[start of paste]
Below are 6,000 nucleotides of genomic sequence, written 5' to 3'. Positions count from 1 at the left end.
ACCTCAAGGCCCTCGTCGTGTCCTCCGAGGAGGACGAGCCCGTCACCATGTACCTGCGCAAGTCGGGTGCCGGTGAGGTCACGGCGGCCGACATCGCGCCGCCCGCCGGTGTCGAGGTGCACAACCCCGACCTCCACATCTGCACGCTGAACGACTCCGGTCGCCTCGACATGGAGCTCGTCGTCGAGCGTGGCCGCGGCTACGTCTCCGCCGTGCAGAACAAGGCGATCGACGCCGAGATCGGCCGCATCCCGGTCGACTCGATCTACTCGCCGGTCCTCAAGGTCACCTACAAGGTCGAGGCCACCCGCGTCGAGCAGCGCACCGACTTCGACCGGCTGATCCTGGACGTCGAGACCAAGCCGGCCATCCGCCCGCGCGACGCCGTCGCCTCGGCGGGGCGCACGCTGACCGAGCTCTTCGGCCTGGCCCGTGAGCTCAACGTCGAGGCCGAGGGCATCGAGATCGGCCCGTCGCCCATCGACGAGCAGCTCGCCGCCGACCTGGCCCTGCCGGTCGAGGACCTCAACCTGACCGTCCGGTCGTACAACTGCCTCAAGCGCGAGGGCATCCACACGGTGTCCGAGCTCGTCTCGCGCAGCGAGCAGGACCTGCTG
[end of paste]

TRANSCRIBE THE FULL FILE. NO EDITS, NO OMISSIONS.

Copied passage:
Below are 6,000 nucleotides of genomic sequence, written 5' to 3'. Positions count from 1 at the left end.
ACCTCAAGGCCCTCGTCGTGTCCTCCGAGGAGGACGAGCCCGTCACCATGTACCTGCGCAAGTCGGGTGCCGGTGAGGTCACGGCGGCCGACATCGCGCCGCCCGCCGGTGTCGAGGTGCACAACCCCGACCTCCACATCTGCACGCTGAACGACTCCGGTCGCCTCGACATGGAGCTCGTCGTCGAGCGTGGCCGCGGCTACGTCTCCGCCGTGCAGAACAAGGCGATCGACGCCGAGATCGGCCGCATCCCGGTCGACTCGATCTACTCGCCGGTCCTCAAGGTCACCTACAAGGTCGAGGCCACCCGCGTCGAGCAGCGCACCGACTTCGACCGGCTGATCCTGGACGTCGAGACCAAGCCGGCCATCCGCCCGCGCGACGCCGTCGCCTCGGCGGGGCGCACGCTGACCGAGCTCTTCGGCCTGGCCCGTGAGCTCAACGTCGAGGCCGAGGGCATCGAGATCGGCCCGTCGCCCATCGACGAGCAGCTCGCCGCCGACCTGGCCCTGCCGGTCGAGGACCTCAACCTGACCGTCCGGTCGTACAACTGCCTCAAGCGCGAGGGCATCCACACGGTGTCCGAGCTCGTCTCGCGCAGCGAGCAGGACCTGCTG